This is the first episode of Rebus that I've seen: I missed the earlier
ones which were shown in 2000/2001. This episode was made at the same
time and was scheduled to be shown in September 2001... then 9/11
intervened and the episode was postponed and was only shown in the UK
in November 2004.
"Mortal Causes" is a very good and gripping adaptation of Ian Rankin's novel, but it is spoiled a bit by the casting of John Hannah as Rebus. In the books, Rebus is described as being world-weary, probably a bit (a lot?) overweight and aged in his fifties. Unfortunately John Hannah is too lean, "smooth" and young to be a convincing Rebus. I'd opt for someone like Ken Stott (Messiah, Promoted To Glory) to play the character: he's the right age, has an authentic accent (to my untutored English ears!) and has the right, slightly dishevelled roughness to play Rebus perfectly.
"The Veiled One" stands out like a sore thumb from all the other
of Ruth Rendell's "Inspector Wexford" books because it is spectacularly
This is due to unsubtle, heavy-handed direction; too many intercut scenes
which lead to spaghetti-style storytelling; excessive use of dramatic
and sound effects; stilted acting and dialogue - especially the scenes
Reese and Wexford in hospital. This is the only Wexford adaptation that
not work at all for me.
*** This review may contain spoilers ***
I've not seen the 1934 original, so I can't compare this 1956 remake with
the earlier version.
The tension is certainly there in true Hitchcock style, especially in the Albert Hall assassination scene, but somehow the film seems wooden and dated.
I can forgive it being dated - after all, it was made 45 years ago, and tastes and production techniques change: maybe artificial-looking back-projection really was the only way to film the scenes inside the bus and on the horse-drawn carriage straight afterwards. The London streets are far too quiet: where are the pedestrians, the traffic and the parked cars? And why do the aerial shots of the Ambrose Chapel look so obviously like a film set?
However the wooden, underplayed response of Ben and Jo McKenna to the kidnapping of their son doesn't ring true and is less excusable: where is the anguish and despair? All we get is Jo McKenna's over-the-top reaction when she finds out that Hank has been kidnapped; why does Ben McKenna not seem to be at all perturbed? Having said that, Hank McKenna must be the most insufferably precocious child, even by American standards of insufferability and precocity!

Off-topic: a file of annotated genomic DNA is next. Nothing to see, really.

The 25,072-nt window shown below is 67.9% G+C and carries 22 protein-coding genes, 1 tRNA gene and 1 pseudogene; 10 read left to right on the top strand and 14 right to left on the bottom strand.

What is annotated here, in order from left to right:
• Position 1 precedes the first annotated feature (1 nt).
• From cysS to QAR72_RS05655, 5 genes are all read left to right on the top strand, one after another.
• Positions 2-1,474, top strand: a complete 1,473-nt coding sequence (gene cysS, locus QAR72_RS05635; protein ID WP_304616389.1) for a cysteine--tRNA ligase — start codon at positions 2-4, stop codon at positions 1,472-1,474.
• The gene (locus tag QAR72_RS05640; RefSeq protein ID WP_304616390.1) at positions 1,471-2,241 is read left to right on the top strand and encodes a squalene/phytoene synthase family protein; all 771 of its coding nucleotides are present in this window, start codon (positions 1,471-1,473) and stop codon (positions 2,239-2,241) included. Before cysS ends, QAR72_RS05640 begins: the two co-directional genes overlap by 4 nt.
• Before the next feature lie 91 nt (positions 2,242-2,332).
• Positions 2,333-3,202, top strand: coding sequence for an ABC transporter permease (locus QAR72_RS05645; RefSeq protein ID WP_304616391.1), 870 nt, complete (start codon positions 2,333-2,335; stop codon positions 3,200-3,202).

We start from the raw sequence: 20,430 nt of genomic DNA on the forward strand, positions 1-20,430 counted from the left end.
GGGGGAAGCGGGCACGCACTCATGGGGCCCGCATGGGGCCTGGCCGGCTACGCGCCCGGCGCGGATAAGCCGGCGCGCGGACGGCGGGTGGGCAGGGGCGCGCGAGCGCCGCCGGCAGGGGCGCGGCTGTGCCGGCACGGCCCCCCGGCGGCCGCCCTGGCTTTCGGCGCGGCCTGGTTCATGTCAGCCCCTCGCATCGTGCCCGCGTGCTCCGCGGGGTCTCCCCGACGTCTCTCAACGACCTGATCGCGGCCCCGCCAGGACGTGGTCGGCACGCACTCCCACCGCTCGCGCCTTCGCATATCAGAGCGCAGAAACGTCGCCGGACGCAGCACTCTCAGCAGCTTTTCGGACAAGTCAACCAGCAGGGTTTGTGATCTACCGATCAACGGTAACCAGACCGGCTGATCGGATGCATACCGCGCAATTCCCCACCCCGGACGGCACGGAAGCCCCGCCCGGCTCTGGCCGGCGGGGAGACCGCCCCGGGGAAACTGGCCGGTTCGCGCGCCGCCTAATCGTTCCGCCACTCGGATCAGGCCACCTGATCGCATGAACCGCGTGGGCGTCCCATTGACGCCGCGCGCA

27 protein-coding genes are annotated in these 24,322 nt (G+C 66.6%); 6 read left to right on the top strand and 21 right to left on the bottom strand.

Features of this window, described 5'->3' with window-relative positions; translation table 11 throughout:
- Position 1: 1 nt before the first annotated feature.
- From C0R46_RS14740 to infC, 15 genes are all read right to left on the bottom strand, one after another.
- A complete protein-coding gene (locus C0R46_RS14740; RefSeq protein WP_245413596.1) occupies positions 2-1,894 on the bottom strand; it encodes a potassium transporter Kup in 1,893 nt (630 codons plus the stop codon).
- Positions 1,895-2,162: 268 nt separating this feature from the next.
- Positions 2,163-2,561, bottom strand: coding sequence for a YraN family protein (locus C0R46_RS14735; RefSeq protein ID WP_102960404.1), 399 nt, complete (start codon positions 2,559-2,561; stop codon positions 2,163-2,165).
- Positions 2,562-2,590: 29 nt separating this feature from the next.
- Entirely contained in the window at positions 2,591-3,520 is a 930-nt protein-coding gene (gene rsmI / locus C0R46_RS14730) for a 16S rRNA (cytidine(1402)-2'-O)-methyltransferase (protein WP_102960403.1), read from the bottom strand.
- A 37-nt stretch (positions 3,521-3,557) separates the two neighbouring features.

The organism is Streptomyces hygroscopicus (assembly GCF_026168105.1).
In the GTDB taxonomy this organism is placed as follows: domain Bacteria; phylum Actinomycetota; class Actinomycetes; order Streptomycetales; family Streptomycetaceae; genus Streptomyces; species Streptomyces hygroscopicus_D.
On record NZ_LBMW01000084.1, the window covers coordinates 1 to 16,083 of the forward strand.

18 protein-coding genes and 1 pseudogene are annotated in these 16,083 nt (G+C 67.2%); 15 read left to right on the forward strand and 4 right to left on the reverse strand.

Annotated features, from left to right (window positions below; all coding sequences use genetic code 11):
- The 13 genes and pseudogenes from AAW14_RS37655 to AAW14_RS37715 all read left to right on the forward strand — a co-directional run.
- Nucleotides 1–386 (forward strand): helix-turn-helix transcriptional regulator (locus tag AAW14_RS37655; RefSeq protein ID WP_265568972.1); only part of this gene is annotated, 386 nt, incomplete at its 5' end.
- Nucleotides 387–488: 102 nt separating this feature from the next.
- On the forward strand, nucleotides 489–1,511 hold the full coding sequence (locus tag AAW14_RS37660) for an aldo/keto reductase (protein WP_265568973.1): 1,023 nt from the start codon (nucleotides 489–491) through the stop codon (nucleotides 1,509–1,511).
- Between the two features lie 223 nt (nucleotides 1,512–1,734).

There are two plot holes which are never explained: how do the British police (Buchanan and Woburn) know that Hank has been kidnapped as soon as Ben and Jo arrive in London, since they have told no-one? And how does Jo know that someone is going to be assassinated at the Albert Hall and when it's going to take place? All she knows about the Albert Hall is that it's where she'll find Buchanan.
The most memorable character by far - and it's a truly spine-chilling performance - is that of The Assassin: Reggie Nalder is superb, especially his sinister smirk when he tells Jo about Hank in the foyer of the Albert Hall.
The film includes a couple of good lines:
- When Hank and Louis Bernard are talking about eating snails, Hank quips "If you ever get hungry, our garden back home is full of snails. We tried everything to get rid of them. We never thought of a Frenchman!"
- When the Ambassador is reprimanding the Draytons, he ironically says "You have muddled everything from the start, taking that child with you from Marrakesh. Don't you realise that Americans dislike having their children stolen?"
Having said this, "The Man Who Knew Too Much" is a good story, told well. It's only in comparison with Hitchcock's other films that it suffers. For a good Hitchcock film, see "North By North-West" or "Frenzy" (his best, IMHO).
Like many remakes (Dr Who springs to mind!) this is a VERY poor American imitation of the excellent British series. Robert Pastorelli's version of Robbie Coltrane's character "Fitz" lacks the subtlety and the lovable character weaknesses (eg gambling) that Coltrane gave him: Pastorelli's Fitz is just too perfect. The whole series lacks the magic of the British one. Verdict: 1/10 for trying (but failing!).